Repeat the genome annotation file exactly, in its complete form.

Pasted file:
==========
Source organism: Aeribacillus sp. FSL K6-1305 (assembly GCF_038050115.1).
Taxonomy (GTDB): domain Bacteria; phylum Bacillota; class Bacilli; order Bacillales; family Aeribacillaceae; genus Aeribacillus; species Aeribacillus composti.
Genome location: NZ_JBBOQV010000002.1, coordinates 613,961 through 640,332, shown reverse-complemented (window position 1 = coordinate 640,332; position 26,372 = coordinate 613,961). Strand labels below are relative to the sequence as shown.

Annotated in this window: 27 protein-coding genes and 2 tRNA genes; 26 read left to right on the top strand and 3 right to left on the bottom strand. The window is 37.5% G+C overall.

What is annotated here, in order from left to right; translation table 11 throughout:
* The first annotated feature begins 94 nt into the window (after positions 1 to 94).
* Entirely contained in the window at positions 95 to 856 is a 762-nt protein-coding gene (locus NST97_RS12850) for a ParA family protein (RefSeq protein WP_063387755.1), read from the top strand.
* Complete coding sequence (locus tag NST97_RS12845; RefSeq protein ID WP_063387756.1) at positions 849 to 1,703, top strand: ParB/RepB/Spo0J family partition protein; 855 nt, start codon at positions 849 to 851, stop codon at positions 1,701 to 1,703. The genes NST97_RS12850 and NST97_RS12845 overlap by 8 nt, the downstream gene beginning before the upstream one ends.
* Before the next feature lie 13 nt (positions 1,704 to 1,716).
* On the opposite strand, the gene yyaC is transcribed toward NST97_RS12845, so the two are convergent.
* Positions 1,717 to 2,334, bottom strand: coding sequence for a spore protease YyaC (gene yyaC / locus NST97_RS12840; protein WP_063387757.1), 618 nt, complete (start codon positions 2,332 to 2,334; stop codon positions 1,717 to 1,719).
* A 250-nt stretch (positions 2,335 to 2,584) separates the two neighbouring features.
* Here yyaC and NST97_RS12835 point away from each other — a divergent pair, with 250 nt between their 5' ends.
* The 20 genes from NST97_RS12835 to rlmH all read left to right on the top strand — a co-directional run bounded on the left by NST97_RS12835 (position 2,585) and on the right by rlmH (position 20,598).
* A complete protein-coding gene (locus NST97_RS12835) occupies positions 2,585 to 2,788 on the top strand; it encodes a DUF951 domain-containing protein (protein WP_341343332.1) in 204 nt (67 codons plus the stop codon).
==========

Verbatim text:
Source organism: Aeribacillus sp. FSL K6-1305 (assembly GCF_038050115.1).
Taxonomy (GTDB): domain Bacteria; phylum Bacillota; class Bacilli; order Bacillales; family Aeribacillaceae; genus Aeribacillus; species Aeribacillus composti.
Genome location: NZ_JBBOQV010000002.1, coordinates 613,961 through 640,332, shown reverse-complemented (window position 1 = coordinate 640,332; position 26,372 = coordinate 613,961). Strand labels below are relative to the sequence as shown.

Annotated in this window: 27 protein-coding genes and 2 tRNA genes; 26 read left to right on the top strand and 3 right to left on the bottom strand. The window is 37.5% G+C overall.

What is annotated here, in order from left to right; translation table 11 throughout:
* The first annotated feature begins 94 nt into the window (after positions 1 to 94).
* Entirely contained in the window at positions 95 to 856 is a 762-nt protein-coding gene (locus NST97_RS12850) for a ParA family protein (RefSeq protein WP_063387755.1), read from the top strand.
* Complete coding sequence (locus tag NST97_RS12845; RefSeq protein ID WP_063387756.1) at positions 849 to 1,703, top strand: ParB/RepB/Spo0J family partition protein; 855 nt, start codon at positions 849 to 851, stop codon at positions 1,701 to 1,703. The genes NST97_RS12850 and NST97_RS12845 overlap by 8 nt, the downstream gene beginning before the upstream one ends.
* Before the next feature lie 13 nt (positions 1,704 to 1,716).
* On the opposite strand, the gene yyaC is transcribed toward NST97_RS12845, so the two are convergent.
* Positions 1,717 to 2,334, bottom strand: coding sequence for a spore protease YyaC (gene yyaC / locus NST97_RS12840; protein WP_063387757.1), 618 nt, complete (start codon positions 2,332 to 2,334; stop codon positions 1,717 to 1,719).
* A 250-nt stretch (positions 2,335 to 2,584) separates the two neighbouring features.
* Here yyaC and NST97_RS12835 point away from each other — a divergent pair, with 250 nt between their 5' ends.
* The 20 genes from NST97_RS12835 to rlmH all read left to right on the top strand — a co-directional run bounded on the left by NST97_RS12835 (position 2,585) and on the right by rlmH (position 20,598).
* A complete protein-coding gene (locus NST97_RS12835) occupies positions 2,585 to 2,788 on the top strand; it encodes a DUF951 domain-containing protein (protein WP_341343332.1) in 204 nt (67 codons plus the stop codon).